Letter to Judaism.com


Elliot Plotnick



Dear Mr. Perelman,


Having looked through your website, it dawned on me that there seems to be no need for any religious practices if mundane objects can be imbued with such power and promise.  Please explain the purpose of Tefilla if all we need to do is wear a red string on our wrist.  How does this help us?  And if you want to answer (as most do who ascribe to this practice do) that we don't need to know how it works only that it works, may I remind you of the Ibn Ezra who tells us that if we come upon a mitzvah that we cannot fully understand without the explanation within the works of Torah SheBal Peh, than we discount the mitzvah entirely as it cannot be a part of the Mesora!  I ask you, where is the Torah SheBal Peh for this practice?  Where is there any source for the Torah for this practice at all?  How do we know what this practice is if it is not discussed at all within the Torah.  If it is truly as powerful as you are stating, wouldn't it be included in the Torah as something for all to benefit from?  In fact, where is there any source anywhere in the Torah that tells us that regular physical objects can be imbued with magical powers for our personal benefit?  What is the point of perfecting ourselves and doing the mitzvot of the Torah if all we have to do is wear this "magical" string and we will be protected.  How can you honestly say that this is part of Torah Judaism.  Do you really believe that a religion with the massive intellectual works that Judaism has, (Mishna, Gemara, etc) and the Torah giants that we have would endorse a  practice such as this? 


In addition,  I have not seen your answer anywhere to the Rishonim (the Tosefta, the Rambam, etc) that so clearly state that this practice is wrong and and avodah zarah.  You cannot honestly answer that the sources you quoted from a few late achronim (who by the way do not seem to present logical arguments- just that this is the way its been done, therefore do not belittle it) can contradict the Rishonim.  These Rishonim present cogent logical arguments with clear sources from the Torah that this practice is wrong and destructive for the nation.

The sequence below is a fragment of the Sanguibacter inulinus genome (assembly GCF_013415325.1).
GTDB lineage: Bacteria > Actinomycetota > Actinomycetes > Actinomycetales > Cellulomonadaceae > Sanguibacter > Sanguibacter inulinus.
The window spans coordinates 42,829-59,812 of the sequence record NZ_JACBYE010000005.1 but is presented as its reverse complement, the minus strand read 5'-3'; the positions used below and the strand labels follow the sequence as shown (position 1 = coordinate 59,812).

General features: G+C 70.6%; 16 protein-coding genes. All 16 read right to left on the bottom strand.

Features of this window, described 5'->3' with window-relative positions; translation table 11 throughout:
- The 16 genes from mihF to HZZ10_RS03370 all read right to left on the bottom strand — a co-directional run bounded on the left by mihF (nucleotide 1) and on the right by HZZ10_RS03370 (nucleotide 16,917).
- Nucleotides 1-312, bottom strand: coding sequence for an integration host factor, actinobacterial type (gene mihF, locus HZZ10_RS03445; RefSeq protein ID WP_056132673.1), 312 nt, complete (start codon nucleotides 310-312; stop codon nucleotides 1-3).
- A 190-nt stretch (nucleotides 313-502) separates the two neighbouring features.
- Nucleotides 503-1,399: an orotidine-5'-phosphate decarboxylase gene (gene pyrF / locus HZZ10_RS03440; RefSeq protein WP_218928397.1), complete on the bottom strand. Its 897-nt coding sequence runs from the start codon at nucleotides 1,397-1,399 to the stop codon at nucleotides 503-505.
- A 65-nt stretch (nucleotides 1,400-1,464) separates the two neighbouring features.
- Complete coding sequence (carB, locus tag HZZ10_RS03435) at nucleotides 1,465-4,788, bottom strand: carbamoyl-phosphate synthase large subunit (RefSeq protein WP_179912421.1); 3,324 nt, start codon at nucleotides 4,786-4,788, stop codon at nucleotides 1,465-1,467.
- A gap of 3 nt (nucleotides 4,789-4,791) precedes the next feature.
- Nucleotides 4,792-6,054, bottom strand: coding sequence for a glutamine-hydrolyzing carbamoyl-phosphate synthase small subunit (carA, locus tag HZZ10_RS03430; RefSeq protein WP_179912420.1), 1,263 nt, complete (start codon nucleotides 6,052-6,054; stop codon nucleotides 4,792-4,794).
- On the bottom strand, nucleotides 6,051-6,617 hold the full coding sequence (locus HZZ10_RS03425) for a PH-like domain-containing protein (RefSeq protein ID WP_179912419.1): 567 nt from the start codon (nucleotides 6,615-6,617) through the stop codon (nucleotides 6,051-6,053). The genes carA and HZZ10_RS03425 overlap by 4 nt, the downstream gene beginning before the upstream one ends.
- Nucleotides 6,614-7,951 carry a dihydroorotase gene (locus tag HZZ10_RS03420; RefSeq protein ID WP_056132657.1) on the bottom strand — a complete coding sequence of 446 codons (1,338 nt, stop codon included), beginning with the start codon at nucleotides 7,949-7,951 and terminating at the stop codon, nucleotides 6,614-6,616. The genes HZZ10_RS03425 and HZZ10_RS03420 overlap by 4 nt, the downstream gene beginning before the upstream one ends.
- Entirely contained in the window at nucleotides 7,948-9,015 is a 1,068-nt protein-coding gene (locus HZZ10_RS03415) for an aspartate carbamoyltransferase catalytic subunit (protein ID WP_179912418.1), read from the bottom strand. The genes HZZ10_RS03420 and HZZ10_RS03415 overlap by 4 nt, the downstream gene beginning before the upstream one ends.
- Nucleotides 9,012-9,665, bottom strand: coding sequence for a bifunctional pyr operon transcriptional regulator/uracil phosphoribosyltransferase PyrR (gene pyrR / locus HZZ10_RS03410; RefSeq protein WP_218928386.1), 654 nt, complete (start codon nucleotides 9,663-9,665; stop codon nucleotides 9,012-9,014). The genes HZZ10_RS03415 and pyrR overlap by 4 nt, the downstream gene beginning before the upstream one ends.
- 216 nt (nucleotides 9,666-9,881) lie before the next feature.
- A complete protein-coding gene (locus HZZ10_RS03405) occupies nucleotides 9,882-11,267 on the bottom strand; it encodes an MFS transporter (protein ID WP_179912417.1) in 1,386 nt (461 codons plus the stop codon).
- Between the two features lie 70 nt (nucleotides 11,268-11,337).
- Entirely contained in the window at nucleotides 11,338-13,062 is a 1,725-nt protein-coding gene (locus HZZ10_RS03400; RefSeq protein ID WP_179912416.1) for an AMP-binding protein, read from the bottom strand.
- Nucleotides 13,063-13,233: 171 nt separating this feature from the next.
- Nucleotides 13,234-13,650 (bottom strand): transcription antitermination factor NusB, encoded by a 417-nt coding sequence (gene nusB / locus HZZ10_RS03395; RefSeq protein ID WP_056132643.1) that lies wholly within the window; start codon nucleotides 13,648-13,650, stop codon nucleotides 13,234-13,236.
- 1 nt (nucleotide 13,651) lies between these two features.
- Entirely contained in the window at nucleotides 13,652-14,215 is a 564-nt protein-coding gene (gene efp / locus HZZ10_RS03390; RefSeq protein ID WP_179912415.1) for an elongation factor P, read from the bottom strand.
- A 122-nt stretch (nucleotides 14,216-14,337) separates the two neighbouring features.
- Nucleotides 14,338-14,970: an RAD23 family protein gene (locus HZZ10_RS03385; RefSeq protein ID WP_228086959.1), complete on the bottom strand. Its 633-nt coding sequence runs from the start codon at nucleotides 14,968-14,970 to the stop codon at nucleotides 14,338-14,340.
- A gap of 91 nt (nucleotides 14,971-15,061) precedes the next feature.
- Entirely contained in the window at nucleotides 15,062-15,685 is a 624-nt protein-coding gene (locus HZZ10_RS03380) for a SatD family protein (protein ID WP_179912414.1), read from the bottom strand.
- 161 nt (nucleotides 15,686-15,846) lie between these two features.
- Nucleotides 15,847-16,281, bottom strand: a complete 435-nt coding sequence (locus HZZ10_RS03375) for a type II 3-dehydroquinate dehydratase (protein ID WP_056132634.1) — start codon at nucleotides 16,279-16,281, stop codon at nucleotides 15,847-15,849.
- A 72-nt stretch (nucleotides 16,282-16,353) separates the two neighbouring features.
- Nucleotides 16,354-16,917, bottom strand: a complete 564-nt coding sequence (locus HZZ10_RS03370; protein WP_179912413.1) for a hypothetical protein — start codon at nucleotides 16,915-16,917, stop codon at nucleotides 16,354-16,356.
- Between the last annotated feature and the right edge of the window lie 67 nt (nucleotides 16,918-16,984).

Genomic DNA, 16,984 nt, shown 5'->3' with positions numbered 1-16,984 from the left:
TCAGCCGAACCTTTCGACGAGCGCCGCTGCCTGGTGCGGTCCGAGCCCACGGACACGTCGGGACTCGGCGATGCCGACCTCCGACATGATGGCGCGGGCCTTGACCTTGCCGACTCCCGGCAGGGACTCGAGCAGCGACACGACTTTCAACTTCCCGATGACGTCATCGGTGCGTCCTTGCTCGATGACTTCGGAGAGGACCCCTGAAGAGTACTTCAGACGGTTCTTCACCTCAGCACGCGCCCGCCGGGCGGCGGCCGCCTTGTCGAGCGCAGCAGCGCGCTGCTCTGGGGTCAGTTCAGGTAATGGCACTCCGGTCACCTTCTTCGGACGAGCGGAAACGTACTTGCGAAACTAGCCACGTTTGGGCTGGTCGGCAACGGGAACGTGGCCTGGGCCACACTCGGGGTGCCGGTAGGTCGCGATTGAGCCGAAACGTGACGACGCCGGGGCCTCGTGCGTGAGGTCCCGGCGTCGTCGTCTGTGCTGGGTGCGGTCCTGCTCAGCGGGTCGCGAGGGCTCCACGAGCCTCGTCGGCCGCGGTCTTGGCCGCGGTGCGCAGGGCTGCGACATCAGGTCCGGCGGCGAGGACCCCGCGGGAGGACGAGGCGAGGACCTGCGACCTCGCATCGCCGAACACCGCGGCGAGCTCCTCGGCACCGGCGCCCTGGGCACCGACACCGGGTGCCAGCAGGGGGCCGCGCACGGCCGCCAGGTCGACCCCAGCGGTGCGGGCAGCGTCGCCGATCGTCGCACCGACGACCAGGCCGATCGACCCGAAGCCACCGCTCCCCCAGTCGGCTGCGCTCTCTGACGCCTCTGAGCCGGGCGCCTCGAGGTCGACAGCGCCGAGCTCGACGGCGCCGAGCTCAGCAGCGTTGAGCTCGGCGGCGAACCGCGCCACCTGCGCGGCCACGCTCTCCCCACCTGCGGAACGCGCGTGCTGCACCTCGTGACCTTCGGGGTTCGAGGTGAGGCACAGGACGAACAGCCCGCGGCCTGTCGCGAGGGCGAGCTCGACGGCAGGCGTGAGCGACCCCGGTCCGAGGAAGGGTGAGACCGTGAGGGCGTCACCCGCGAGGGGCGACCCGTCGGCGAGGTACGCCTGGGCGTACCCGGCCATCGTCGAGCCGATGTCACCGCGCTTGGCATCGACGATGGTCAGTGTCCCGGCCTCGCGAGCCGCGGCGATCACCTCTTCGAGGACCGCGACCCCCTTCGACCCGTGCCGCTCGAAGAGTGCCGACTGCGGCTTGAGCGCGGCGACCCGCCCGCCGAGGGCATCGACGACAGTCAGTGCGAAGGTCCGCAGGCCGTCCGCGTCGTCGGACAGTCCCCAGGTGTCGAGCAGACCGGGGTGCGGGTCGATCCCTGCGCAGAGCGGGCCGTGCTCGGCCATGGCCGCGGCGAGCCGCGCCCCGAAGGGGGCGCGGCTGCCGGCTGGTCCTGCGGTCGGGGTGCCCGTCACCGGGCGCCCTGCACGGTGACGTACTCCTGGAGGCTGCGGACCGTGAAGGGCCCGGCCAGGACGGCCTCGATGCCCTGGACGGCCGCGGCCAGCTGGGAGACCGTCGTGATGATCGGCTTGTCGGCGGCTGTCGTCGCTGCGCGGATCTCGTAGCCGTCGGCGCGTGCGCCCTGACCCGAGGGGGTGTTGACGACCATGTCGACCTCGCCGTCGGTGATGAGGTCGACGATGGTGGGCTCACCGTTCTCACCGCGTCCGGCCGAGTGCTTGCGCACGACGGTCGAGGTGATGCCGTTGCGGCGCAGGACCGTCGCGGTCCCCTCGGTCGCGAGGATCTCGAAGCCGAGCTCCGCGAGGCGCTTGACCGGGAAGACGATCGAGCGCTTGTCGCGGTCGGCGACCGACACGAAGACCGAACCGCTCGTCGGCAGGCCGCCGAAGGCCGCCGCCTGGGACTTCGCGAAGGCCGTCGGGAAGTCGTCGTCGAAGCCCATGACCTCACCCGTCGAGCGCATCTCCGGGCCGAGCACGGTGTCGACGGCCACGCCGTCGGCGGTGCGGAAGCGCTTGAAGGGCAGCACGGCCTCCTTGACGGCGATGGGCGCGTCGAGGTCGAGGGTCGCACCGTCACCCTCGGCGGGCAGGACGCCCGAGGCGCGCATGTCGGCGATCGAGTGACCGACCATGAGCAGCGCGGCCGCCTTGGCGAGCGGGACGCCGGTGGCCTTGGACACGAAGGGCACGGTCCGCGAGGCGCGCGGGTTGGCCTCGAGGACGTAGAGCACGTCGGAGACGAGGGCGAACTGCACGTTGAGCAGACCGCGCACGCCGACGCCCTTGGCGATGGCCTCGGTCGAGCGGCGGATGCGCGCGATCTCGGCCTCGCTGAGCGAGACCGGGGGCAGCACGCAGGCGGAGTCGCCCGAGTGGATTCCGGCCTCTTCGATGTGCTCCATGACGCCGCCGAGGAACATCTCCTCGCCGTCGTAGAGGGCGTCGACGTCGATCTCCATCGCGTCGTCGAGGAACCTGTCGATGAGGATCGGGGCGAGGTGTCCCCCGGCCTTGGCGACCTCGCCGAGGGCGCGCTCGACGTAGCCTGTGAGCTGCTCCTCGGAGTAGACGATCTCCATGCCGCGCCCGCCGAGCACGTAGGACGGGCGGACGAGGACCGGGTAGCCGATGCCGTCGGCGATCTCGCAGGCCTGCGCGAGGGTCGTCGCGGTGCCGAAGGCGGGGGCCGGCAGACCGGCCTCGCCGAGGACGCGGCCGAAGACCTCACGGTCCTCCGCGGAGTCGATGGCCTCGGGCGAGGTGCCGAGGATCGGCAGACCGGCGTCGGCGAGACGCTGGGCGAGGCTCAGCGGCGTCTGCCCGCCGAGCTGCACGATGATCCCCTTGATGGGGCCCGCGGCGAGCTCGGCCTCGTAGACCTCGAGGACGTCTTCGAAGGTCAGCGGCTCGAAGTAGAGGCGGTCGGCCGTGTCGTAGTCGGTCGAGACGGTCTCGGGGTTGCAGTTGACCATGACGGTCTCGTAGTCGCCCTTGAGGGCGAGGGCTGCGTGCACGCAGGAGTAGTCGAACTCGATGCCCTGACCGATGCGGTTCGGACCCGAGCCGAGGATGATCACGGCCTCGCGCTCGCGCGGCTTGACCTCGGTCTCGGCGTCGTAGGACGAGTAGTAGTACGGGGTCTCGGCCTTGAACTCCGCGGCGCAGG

One last point, What does this say about God's system of Justice?  Lets say I'm a Rasha, can I where this string and still be protected?  Are we rewarded and punished for our mitzvos and aveiros or because of a string that we wear?


It must be that you believe that Judaism does not have to make sense?  There is obviously no logic to the religion.  In that case, why stop at a red string?  Maybe I can draw a big sign on my forehead that says "protect me".  Is that really any different?  What about a lucky penny or a rabbits foot?


I understand that there is a strong emotional attachment to these types of beliefs.  They are easy and require almost no work.  That is not what Judaism is.  All I ask is that you look through the sources (the Tosefta, that Rambam, etc,) and really think about these ideas.  Because that's what Judaism demands.


Thank you.


Elliot Plotnick

Long Beach, NY